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Jewish World Review Aug. 16, 1999 /4 Elul, 5759

Don Feder

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Blacks aren't the only one dissed by the networks -- A FEW WEEKS HENCE, the new TV season will be upon us. A few weeks ago, the debate was about diversity on television (at its most simplistic -- racial representation).

Of the 26 pilots to be unveiled by the four networks, none has a minority character, the quota cops charge. Give us more African-Americans, fumes NAACP president Kweisi Mfume, or we'll give you boycotts and lawsuits. Sigh. In the first place, for the big screen, Hollywood goes to absurd lengths to cast blacks in leading roles -- witness locating a black federal marshal in the post-Civil War era in "Wild, Wild West."

In courtroom dramas, it's almost de rigueur for the judge to be black (frequently a black woman, a twofer). Cop stories must have a black police chief or chief of detectives. A white cop is almost invariably assigned a black partner.

HBO can hardly make a made-for-TV movie that isn't about blacks ("The Tuskegee Airmen," "Rosewood," "Introducing Dorothy Dandridge," "The Josephine Baker Story").

New series aside, black characters on television approximate the percentage of blacks in the population. The Center for Media and Public Affairs, which tracks such things, found a steady rise in the number of blacks on series, from less than 1 percent in 1955-64 to a high of 18 percent in 1992-93.

That fell to 10 percent during the 1998-99 season; but it's still close to the black proportion of the population (13 percent). By contrast, Hispanics, who are 12 percent of Americans, are nearly nonexistent on entertainment television, as are Asians.

One in four Americans is an evangelical Christian. Less than 2 percent are homosexual. Guess which you're more likely to encounter in a comedy series? Anyway, does Mfume ever ask himself how putting more blacks on television will mitigate the problem of deteriorating urban schools, the inner-city drug epidemic, the black illegitimacy crisis or high unemployment among black youth? Probably not.

So the NAACP thinks minorities are under-represented in TV land? Well, they're not the only ones.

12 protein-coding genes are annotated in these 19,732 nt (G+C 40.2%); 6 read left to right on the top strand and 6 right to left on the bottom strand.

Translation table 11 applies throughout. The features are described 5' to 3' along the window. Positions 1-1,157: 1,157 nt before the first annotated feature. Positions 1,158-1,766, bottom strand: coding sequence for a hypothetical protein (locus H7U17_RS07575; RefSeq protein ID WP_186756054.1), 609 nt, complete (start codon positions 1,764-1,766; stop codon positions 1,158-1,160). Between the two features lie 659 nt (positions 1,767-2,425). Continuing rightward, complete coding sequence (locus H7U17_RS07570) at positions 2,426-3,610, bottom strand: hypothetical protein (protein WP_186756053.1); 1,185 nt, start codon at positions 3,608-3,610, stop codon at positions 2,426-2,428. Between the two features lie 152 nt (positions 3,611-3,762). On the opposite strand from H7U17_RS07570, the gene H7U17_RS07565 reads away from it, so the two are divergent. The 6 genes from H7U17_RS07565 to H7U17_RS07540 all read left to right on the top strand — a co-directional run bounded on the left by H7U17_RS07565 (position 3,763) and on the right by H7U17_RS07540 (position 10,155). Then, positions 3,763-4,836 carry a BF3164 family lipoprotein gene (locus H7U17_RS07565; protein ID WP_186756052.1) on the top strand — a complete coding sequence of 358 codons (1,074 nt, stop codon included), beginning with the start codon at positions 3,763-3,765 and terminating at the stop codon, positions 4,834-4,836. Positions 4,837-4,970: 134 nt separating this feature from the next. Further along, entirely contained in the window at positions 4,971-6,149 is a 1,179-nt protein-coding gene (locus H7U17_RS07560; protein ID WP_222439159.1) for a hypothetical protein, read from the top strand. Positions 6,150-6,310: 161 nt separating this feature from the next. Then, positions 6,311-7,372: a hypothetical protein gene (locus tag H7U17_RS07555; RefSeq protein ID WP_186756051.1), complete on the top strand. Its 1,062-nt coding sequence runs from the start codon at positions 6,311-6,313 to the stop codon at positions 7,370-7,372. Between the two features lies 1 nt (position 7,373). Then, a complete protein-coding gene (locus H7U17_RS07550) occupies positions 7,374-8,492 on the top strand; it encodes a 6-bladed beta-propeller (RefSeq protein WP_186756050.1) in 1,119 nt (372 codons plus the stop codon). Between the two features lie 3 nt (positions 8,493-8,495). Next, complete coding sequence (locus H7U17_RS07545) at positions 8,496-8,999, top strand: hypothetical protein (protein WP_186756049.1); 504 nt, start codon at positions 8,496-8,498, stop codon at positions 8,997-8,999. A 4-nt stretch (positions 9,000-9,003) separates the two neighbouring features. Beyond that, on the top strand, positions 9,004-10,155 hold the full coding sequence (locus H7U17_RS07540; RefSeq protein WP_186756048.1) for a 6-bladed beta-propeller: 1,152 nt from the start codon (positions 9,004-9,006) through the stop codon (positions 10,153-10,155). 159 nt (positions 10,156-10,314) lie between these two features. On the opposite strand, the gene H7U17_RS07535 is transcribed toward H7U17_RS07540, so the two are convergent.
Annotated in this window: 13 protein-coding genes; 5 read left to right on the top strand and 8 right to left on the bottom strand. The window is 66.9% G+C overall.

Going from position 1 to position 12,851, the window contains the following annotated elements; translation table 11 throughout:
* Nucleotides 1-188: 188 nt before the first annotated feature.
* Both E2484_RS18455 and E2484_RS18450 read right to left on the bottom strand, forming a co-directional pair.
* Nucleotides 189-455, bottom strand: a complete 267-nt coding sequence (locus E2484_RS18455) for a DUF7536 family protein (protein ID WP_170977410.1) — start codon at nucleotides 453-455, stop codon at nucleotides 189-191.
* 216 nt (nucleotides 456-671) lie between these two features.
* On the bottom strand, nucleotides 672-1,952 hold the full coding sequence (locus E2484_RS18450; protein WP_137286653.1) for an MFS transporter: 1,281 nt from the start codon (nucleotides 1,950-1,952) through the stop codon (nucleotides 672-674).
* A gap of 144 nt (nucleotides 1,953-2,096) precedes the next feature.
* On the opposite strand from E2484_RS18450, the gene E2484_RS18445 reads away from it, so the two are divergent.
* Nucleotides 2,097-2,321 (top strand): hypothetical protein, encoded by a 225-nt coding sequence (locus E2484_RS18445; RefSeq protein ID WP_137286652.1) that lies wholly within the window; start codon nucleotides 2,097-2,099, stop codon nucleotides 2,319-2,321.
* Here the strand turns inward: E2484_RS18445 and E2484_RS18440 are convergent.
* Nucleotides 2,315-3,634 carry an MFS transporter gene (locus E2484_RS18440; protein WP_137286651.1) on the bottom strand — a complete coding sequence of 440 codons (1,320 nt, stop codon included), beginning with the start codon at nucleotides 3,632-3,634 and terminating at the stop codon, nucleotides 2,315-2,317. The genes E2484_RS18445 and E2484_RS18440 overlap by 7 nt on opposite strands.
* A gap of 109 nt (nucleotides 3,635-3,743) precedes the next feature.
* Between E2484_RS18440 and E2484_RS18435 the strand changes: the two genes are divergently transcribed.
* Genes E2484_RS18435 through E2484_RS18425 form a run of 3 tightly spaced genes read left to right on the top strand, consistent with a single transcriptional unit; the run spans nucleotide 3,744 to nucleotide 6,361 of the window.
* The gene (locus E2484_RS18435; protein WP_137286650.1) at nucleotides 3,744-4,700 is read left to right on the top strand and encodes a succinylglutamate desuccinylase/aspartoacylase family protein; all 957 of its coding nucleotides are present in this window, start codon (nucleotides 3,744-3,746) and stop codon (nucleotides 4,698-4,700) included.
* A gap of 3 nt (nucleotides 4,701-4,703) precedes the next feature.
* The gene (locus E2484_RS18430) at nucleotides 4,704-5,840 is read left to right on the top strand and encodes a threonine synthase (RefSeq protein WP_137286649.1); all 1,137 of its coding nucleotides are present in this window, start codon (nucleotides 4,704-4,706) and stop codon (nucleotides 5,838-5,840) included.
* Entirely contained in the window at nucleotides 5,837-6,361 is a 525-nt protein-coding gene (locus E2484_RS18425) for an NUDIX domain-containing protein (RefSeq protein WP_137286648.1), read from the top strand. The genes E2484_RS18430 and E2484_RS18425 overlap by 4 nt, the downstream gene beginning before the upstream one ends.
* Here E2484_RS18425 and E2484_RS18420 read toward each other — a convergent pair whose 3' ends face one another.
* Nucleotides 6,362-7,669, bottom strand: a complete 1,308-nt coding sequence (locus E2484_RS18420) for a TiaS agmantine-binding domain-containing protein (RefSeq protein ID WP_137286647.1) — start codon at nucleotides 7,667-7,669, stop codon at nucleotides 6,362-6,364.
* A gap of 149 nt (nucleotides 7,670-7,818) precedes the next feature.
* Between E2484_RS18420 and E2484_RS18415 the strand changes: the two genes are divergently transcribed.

Television reflects the world according to Sunset Blvd. The attitudes and values of entertainment television are those of the producers, studio executives and stars who commit television.

I haven't counted heads lately, but something tells me there are far more blacks on prime-time television than, say, conservatives, or Baptists, or Vietnam veterans who are sober, responsible citizens, or career military officers who are noble, or ethical pharmaceutical firms, or stock brokers who aren't motivated solely by mammon.

All exist in real life. So why don't we see them on the networks?

When was the last time you saw a series about a character who takes religion seriously (an Orthodox Jew, a Catholic loyal to Rome or a Mormon) and is the better for it?

About as often as you'll find a conservative character sympathetically portrayed. Prime-time TV's stereotypical conservatives are either ignorant, loud-mouthed bigots (a la Archie Bunker) or superficial, materialistic snobs (like Alex in "Family Ties.")

Slightly -- but only slightly -- more common than non-loathsome conservatives are traditional families.

TV has single, career women, cohabitating couples, the divorced, friends sharing living space, odd couples and threesomes, but woefully few families composed of mom, dad and kids.

How about a few (just a few) heterosexual male characters who aren't weak, vain, foolish, pathetic, and constantly put-down, put in their place and generally one-upped by female characters?

Speaking of which, wouldn't it be nice to encounter a series with kids who weren't wisecracking, foulmouthed and constantly zinging their parents? And don't hold your breath waiting for a sit-com that pokes fun at ecologists, New-Agers, vegetarians, animal-rights kooks, anti-smoking fascists, minority racists, liberal politicians, gay activists and political correctness.

This would be a refreshing change from almost every comedy series on television that goes for laughs by ridiculing the Catholic Church, corporate executives, televangelists, the NRA, Trent Lott and Rush Limbaugh.

The NAACP says television doesn't reflect reality. Hardly a revolutionary insight.

While certain of us obsess about the number of blacks on prime-time series, too little attention is paid to the lack of cultural diversity, values diversity and ideas diversity on the idiot box. Where it really counts, television is truly monochromatic.

JWR contributing columnist Don Feder can be reached by clicking here.

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©1999, Creators Syndicate